1. I spend what I consider to be a lot of money for a phone.
    2. Things I spend money on, I try to take care of
    3. Keeping a phone in your pocket will cause problems starting with dust and ending with who knows what else
    4. In spite of all the care I want to give it, things fall, slide off, whatever.

    If I had an iPhone (and people who know me know the LOOONG list of reasons why I will never own an iPhone) I would do the same thing to it -- protect the shit out of it. It's frikken expensive and needs to be protected.

    People need to get over complaining about how durable something is or isn't and start simply being careful for a change.

    • by pak9rabid (1011935) on Tuesday October 12, 2010 @06:41PM (#33877168)

      ...and I also got one of those belt holders for the phone. Why?

      Lemme guess, to look like a tool?

      • by erroneus (253617)

        No, because bad things happen to phones kept in pockets.

        • Re: (Score:2, Insightful)

          by Anonymous Coward

          Really, don't do this. Please.

          I'm not saying this to be snarky or mean, and I'm not trolling. Just... don't wear your phone on a belt holder. That's about as bad as a fanny pack.

          Don't walk with a bluetooth earpiece in, either, and especially don't walk around talking to someone on it, making yourself like a schizo.

          Don't wear white socks pulled up to your knees while wearing shorts, either. Nor is the potential safety of a pocket protector worth the certain damage to your reputation. Wear contacts inste

        • Re: (Score:2, Insightful)

          by Anonymous Coward

          nope. parent was correct.

        • by Timmmm (636430)

          Only if you keep them in the same pocket as keys and loose coins. Obviously. Keep your phone in the other pocket.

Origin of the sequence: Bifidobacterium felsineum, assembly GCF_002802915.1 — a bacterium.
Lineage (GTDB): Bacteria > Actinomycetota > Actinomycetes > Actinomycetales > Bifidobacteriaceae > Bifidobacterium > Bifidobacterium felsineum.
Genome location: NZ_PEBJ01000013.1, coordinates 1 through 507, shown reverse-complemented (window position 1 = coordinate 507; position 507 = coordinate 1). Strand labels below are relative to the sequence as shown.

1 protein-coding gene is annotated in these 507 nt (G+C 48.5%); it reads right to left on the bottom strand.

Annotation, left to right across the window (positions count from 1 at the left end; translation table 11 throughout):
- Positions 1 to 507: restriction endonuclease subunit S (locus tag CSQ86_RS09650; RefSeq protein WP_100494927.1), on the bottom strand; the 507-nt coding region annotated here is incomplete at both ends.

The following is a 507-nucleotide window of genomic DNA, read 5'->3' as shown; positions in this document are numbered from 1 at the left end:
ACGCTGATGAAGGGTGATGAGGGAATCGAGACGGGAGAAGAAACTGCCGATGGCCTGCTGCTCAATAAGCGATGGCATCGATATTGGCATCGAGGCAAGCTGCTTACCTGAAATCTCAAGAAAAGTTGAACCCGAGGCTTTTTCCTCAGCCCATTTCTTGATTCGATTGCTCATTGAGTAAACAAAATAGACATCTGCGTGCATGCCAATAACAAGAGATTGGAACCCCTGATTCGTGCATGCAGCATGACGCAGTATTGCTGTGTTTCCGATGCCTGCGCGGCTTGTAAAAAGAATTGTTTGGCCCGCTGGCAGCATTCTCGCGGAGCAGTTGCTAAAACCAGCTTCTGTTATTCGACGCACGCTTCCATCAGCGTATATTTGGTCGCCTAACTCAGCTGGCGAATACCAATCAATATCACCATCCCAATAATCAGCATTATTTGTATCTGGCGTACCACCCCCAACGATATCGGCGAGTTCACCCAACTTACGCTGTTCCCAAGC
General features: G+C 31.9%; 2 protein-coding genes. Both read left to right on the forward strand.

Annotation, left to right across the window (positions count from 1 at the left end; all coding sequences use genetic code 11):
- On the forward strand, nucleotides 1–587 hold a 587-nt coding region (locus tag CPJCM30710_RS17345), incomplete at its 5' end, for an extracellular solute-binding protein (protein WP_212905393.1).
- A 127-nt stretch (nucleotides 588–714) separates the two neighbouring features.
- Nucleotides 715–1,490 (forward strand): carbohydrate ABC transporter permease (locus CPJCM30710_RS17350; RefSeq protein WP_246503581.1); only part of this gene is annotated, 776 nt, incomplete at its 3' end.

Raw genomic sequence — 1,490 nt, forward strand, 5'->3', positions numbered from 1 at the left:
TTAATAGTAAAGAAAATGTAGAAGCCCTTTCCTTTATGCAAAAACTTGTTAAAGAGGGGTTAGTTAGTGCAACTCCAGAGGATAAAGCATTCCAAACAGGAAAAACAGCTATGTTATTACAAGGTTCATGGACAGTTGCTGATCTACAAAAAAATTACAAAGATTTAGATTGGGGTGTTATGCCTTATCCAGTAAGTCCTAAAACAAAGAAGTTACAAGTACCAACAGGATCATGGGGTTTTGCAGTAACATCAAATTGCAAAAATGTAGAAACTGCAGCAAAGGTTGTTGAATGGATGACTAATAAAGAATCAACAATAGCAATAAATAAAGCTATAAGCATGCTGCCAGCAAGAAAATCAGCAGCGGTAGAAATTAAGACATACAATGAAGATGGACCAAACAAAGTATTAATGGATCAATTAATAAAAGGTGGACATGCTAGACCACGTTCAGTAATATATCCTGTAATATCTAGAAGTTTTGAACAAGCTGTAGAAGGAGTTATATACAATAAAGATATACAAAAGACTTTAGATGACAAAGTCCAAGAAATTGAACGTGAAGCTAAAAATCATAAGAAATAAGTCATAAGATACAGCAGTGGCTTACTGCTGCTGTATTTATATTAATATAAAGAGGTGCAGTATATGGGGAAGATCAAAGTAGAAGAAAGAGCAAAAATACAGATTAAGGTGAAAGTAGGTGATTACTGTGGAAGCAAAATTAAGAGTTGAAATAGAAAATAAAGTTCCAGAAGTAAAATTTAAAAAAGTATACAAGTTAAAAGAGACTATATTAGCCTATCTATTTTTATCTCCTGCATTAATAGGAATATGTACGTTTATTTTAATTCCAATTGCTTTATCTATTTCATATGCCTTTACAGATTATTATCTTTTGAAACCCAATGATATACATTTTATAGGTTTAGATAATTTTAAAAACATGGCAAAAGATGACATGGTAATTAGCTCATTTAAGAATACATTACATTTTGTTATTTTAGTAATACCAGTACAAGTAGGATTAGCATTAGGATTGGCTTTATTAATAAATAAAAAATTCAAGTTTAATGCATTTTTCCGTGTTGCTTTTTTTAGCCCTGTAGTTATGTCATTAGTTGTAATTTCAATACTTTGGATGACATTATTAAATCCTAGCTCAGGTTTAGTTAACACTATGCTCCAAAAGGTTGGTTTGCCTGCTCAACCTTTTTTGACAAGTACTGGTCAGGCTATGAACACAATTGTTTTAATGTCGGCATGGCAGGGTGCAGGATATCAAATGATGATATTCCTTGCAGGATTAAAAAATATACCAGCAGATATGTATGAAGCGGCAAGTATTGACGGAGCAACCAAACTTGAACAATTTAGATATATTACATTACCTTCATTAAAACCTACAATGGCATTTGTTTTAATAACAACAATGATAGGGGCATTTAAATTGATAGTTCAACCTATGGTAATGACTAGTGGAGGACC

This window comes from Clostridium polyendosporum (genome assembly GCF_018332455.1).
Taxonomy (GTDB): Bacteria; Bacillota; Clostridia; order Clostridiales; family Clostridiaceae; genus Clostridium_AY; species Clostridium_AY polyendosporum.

• by SeaFox (739806)

        to look like a tool?

        The phone or the user?

    • by MaWeiTao (908546) on Tuesday October 12, 2010 @06:43PM (#33877196)

      But if it's wrapped in a protector how are you supposed to enjoy the beauty of the industrial design?

      Of course, my feeling is that if you can't design an attractive product that is also durable then you're not a particularly good designer.

      • by Sycraft-fu (314770) on Tuesday October 12, 2010 @07:17PM (#33877536)

        They've been very big on form over function for some time now. Doesn't mean their devices aren't functional, it just means that they worry about how they look more than anything else and they don't give much thought to if it interferes with working. For example if you look you discover time capsules have a bad habit of dying early, all around the same time. Further research shows this is because they overheat. They cannot take the heat of the integrated powersupply. Well external power would be perfectly doable, most devices have it. However Apple just had to have the sleek, all in one, unit. A fan was not acceptable either, of course. Thus form took precedence over good design and there were functional problems in the end.